Thursday, December 29, 2011

The Royalettes "It's Gonna Take a Miracle"

The Joy of the Grind

Don't get me wrong. I love the holidays. I love the shopping and the wrapping, the cooking and the family time, and there's nothing like hanging with the kiddo watching A CHRISTMAS STORY or HOW THE GRINCH STOLE CHRISTMAS for the hundredth time. But I've had a manuscript to revise, another to complete, and an Art Fact Sheet hanging over my head, and today was my appointed moment to get back to the grind.

I have to admit that I love it. I love starting off my morning with a goal and a purpose. I love ticking off a completed item from my list (the Art Fact Sheet, used in the creation of the book's cover by the publisher's art department, has been put to bed), and most of all, I love getting down to brass tacks and creating. In other words, I love my work, which is a real gift and also a darned good thing, since like most writers, I'm rarely really "off."

What I'm not enjoying is how far behind I've fallen in the past few weeks, which is why I've been so quiet here on the blog. I did want to take a moment, though, to revel in how great it feels to sink my teeth into a nice big bite of the routine.

What are you celebrating today?

Tuesday, December 27, 2011

FREE today on #Kindle: Dwight Okita's deliciously quirky novel PROSPECT OF MY ARRIVAL

One of my favorite reads of 2011: Dwight Okita's strange and wonderful The Prospect of My Arrivalis available free for a limited time on Kindle.

I loved this book. The premise is genius, and the beautiful writing totally delivered the goods.

I was intrigued when I saw the trailer. It sounded like "Benjamin Button" meets "What Dreams May Come"; could the author actually pull that off? You're in some very dicey territory, endowing the unborn with a persona. I suspect a lot of editors and agents would look at that and glaze over instantly. Not gonna touch that with a vaccinated cattle prod.

This book is not a no-brainer. It's quirky and delicious. Like ice cream with bacon. But it's also profoundly uncomfortable in places. One moment two loving parents are tucking their child in under a magical lit up ferris wheel mural, the next moment something incredibly dark unfolds. (And here the editor who hoped for an easy trip to the acquisition committee coughed coffee and hit "delete"...) What keeps you reading is the austerely lovely writing and a compulsion to find out what Prospects decision will be when he's presented with the choice to live - or not - in this world that weaves magical realism with dystopian surrealism.

One particular passage that, for me, perfectly sums up THE PROSPECT OF MY ARRIVAL: Prospect asks his mother what happens in the Tunnel of Love, and she says, "It's just a sweet little ride that takes you to a dark place. After a while you get so turned around, you forget what's happening in the world around you. But eventually you come out into the bright light again. The cars are shaped like big swans."

Yeah. What she said. Dwight Okita has committed a valiant act of poetry here, and yes, he pulls it off.

Buy This Book: Coping With Transition, Men, Motherhood, Money and Magic

Transitions. Everyone goes through them, but even when they lead to something wonderful like marriage to the one you love or the welcomed birth of a child, they can be unsettling. Coping With Transition, Men, Motherhood, Money and Magic, edited by Susan Briggs Wright, is a memorable collection of memoirs from women who were born between 1935 and 1960. It was a pivotal era for women, a time when transitions, especially difficult ones, were seldom discussed. Women’s lives, family life, life in general was supposed to resemble the images Norman Rockwell captured on the pretty and serene covers he did for the Saturday Evening Post. The reality was often far different. Messier. Confusing.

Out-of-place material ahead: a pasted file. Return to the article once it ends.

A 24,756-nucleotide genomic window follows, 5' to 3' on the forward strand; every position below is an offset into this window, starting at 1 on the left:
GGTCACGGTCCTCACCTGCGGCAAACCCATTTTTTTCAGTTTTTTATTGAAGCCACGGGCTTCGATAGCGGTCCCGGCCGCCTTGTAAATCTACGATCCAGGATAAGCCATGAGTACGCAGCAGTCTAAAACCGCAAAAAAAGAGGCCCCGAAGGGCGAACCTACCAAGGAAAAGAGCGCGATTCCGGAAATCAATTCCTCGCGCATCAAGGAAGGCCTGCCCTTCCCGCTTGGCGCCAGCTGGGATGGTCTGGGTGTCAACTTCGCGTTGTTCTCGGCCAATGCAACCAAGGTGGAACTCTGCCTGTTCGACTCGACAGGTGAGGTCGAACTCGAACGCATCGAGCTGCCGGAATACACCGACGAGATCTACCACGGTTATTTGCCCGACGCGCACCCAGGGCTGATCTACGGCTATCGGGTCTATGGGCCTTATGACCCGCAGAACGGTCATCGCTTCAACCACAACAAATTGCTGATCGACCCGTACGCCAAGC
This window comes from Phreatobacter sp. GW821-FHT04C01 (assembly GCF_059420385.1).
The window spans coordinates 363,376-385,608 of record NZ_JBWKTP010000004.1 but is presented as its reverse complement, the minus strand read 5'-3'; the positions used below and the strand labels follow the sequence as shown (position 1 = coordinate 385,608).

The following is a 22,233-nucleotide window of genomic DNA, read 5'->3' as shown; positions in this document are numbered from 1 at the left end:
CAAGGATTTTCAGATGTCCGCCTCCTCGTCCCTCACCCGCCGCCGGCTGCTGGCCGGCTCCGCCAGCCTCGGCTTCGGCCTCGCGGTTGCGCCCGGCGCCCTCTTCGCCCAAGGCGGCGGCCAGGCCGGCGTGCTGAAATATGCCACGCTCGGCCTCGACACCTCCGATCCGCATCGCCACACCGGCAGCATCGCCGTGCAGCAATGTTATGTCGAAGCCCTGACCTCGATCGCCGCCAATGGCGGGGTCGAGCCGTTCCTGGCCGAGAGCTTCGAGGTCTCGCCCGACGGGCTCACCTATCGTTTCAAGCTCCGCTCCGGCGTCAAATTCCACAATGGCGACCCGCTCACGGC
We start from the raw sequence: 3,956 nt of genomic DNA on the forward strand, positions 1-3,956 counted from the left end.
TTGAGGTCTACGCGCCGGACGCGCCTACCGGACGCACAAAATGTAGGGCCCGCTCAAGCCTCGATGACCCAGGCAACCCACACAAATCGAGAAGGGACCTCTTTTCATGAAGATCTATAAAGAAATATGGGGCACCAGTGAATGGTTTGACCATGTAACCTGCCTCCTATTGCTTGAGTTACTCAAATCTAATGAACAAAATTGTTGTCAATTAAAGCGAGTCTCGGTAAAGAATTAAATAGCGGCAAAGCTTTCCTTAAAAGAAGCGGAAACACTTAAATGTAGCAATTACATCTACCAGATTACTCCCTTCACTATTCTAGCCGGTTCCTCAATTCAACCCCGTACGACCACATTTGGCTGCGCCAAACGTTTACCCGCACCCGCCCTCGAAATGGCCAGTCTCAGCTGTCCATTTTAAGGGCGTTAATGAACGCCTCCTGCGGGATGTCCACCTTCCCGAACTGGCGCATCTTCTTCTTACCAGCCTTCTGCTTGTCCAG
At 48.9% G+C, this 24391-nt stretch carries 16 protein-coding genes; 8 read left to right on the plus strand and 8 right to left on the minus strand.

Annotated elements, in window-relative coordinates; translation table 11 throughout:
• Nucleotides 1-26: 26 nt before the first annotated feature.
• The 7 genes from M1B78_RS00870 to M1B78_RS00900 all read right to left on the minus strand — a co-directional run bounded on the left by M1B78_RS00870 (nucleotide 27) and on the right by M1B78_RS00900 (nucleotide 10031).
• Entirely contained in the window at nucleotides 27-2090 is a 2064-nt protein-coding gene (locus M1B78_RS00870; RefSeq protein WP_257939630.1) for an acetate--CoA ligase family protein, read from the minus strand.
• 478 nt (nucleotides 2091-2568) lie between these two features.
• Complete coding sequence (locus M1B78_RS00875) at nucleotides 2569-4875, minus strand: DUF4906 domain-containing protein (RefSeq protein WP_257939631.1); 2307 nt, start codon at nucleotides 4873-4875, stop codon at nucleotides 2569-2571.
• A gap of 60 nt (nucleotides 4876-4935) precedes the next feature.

Rules were numerous. Young women were cautioned to adhere to certain standards. “My father was strict about who I could go out with,” relates Suzanne Kerr in her memoir titled, Waiting For Marriage, Sex, and My Mother’s Life (In That Order). Suzanne’s dad went on to tell her as she was leaving the nest for college in September of 1962, that if he ever heard of her going to a boy’s apartment, he’d jerk her out of school. (Can you imagine handing down such a mandate to your daughter today?!) Her mother said she should marry a professional man, and oh yes, she should certainly be a virgin. Suzanne chronicles what becomes a long and circuitous path to the altar in a voice that mixes elements of wry humor and rueful irony.  And honesty. It’s the honesty and trueness of each voice in the collection that makes it such a compelling read.
Why do I not remember days, only moments? How do I start … with the end of my life? So begins Sue Jacobson’s haunting memoir, Why Have I Survived You? in which she tells of the loss of a beloved daughter. Donna Siegel begins her memoir, Crossing the Rubicon, with this notable line: Growing into who you are genetically destined to be can cause a lot of problems. Donna was married at 19 and divorced after a lifetime. Somewhere she found the courage to reenter school, to earn her master’s degree, but even better, she lives comfortably now with life’s questions, its mystery. In A Closet: Memories, Meaning, and Sometimes Magic, Mel Gallagher, confides that her closet (of all curious and imaginative places!) and all that it contains has given her insights into her life. Leslie McManis begins her short essay, Growing Up Outside, with this intriguing line: My mother was a forties beauty queen, and then renders the poignant details of an injured childhood, but the accent is on survivorship, not victimhood. What touches a chord throughout this collection is the amount of courage and resilience that was and is still demonstrated by this remarkable group of women. The collection is diverse, covering topics from a husband’s impending retirement to the pursuit of international adoption—at the age of forty-nine, no less. Talk about courage. And there’s long, intimate and wise talk about seizing love and the moment—at sixty-eight from Mary Margaret Hansen. No, she isn’t thirty-five, but she’s still very full of life with so much to do, to share and contribute as you will find out when you read her witty and smart memoir Seven Scenes From Shared Space.
Coping With Transition, Men, Motherhood, Money and Magic is truly a book for women of all ages, and the men who want to understand them—who dare to try! Reading it is like sitting down to have an intimate chat with dear friends and the conversation is one that leaves you feeling satisfied and hopeful. It’s life affirming. It would be great to see this collection digitized for e-readers. It’s perfect for reading on the go. A perfect delight all the way around.

Friday, December 23, 2011